Imágenes de páginas
[blocks in formation]

-Our esteemed contributor, Mrs. Irene Pomeroy Shields, published some lines, in another publication, unfortunately, that have remained fixed in the gray matter that I am pleased to call my brain. They are as follows:

"Get a move on,' my son, 'get a move on,'
"Who squanders his time is a dunce,
"Why, even the planet we live on,

"Is making two motions at once.
"And if earth with her ages uncounted,

"Goes whirling around night and day,
"Then man, through his short span allotted,
"Has no time to idle away."

This is good advice, and I have been carrying it out in theory for many years. I also want you fellows to get a move on and make this page of mine the medium of more real, live business transactions, back and forth between friends, than any similar page published on the continent.

Almost every member of RECREATION's great family has something he or she wants to sell, or knows of something he or she would like to buy. Now, that you have the privilege of transacting dealings through an absolutely honest broker, get busy!

I wonder why more taxidermists do not advertise in RECREATION? Only the other day I happened to drop into Edward Von Hofe's Fishing Tackle Emporium, on Fulton street, and noticed a superb specimen of the Amber Jack. It seems this magnificent fish weighed ninety-two pounds when caught at Palm Beach, and it is believed to be the record of its species caught on the rod. But the reason I allude to it more particularly is, that the artist who can do such perfect work-for the fish seems almost alive-makes a mistake in hiding his light under a bushel. I predict that, if that man put a card in RECREATION, he would become enormously wealthy.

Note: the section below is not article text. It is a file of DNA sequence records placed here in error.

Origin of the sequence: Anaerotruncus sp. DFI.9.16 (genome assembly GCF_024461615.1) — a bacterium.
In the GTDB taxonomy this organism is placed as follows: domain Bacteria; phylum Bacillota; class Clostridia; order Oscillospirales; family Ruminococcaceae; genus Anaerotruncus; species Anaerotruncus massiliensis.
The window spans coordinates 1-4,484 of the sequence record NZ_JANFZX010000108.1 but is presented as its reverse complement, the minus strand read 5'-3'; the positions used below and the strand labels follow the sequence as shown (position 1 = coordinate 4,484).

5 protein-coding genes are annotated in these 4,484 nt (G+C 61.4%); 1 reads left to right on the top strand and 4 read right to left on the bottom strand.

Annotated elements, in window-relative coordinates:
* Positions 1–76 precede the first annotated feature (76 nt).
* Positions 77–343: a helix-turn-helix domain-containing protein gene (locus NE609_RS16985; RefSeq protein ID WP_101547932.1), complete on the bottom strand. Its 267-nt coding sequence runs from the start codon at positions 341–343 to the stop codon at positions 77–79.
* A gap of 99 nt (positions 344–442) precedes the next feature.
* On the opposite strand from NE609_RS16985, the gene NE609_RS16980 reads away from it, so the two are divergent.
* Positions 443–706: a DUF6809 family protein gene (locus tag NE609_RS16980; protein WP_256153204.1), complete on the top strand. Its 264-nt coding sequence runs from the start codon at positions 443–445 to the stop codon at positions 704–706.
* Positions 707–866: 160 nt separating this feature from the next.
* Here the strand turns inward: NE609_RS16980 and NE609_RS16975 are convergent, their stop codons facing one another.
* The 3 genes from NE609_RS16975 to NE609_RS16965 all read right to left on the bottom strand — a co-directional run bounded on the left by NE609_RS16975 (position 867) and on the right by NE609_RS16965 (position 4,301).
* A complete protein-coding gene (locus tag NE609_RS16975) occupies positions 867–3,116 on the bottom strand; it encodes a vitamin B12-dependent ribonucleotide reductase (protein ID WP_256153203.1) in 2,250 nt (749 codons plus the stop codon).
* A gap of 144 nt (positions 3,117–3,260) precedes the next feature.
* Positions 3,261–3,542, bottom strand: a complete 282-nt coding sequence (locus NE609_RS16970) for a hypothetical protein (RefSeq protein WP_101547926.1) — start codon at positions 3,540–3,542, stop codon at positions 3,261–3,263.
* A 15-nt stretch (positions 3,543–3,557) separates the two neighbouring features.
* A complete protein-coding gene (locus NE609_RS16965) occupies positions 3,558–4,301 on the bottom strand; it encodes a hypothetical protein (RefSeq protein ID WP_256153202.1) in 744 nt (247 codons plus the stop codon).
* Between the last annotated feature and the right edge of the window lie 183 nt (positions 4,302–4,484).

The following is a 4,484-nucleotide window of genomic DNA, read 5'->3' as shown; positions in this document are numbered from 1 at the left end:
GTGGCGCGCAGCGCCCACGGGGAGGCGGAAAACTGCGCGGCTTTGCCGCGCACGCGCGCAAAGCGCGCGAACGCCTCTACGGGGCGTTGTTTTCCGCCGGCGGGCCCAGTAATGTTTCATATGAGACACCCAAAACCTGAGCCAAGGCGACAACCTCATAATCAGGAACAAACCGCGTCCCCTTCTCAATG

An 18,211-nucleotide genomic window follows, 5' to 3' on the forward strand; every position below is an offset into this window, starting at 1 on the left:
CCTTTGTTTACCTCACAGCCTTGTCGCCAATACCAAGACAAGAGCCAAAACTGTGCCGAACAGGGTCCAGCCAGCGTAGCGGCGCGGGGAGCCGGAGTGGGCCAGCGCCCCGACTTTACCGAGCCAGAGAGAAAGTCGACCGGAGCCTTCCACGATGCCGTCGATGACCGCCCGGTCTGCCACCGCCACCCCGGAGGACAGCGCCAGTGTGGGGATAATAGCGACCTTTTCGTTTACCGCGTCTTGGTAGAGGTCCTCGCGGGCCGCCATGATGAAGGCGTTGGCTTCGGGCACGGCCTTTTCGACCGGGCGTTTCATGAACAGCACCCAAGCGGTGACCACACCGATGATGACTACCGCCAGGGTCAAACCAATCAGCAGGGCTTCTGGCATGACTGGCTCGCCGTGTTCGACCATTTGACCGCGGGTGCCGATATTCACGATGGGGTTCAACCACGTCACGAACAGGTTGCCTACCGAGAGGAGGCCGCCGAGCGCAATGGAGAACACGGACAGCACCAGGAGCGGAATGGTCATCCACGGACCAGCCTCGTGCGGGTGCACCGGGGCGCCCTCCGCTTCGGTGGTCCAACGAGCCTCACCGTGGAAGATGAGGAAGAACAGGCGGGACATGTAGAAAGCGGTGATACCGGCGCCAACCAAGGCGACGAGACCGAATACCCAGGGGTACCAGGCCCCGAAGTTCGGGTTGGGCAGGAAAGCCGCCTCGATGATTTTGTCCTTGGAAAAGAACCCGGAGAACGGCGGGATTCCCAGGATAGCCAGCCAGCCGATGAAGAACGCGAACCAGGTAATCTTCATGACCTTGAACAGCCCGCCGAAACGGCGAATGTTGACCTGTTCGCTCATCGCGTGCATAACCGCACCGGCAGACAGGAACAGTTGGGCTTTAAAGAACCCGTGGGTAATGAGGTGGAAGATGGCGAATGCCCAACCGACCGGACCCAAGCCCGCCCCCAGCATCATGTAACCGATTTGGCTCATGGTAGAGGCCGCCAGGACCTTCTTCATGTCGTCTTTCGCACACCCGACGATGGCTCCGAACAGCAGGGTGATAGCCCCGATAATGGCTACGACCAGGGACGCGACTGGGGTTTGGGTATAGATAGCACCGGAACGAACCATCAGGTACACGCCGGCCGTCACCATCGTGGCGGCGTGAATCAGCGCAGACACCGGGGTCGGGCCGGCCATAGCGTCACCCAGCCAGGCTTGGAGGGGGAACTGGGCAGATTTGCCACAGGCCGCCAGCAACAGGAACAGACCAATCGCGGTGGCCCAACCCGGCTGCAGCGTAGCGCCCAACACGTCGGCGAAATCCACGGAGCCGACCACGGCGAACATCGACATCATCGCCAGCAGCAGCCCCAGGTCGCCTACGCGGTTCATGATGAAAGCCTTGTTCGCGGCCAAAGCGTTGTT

FRANK FORD, Information Dept., Recreation, 23 West 24th Street, N. Y.

[graphic][subsumed][merged small][ocr errors][merged small]
[blocks in formation]
[blocks in formation]


[blocks in formation]


No. 1

grand, strange fertile little valleys, here. and there protected from the salty spray, nestle 'mid the hills of sand, and, odd as it may seem, act as cover for partridge, quail, rabbit, and fox. Miles of meadows and little ponds, where the black duck and the teal abound and big wild geese love to rest their weary wings. A fisherman's hut, a government life-saving station, a long row of little telephone poles dying away in hazy perspective. The beaten-to-death ribs of a gallant ship. That tract of white sand, dead dog fish, drift wood, and the picture is before you. Then the air-is there such anywhere else?

[blocks in formation]
« AnteriorContinuar »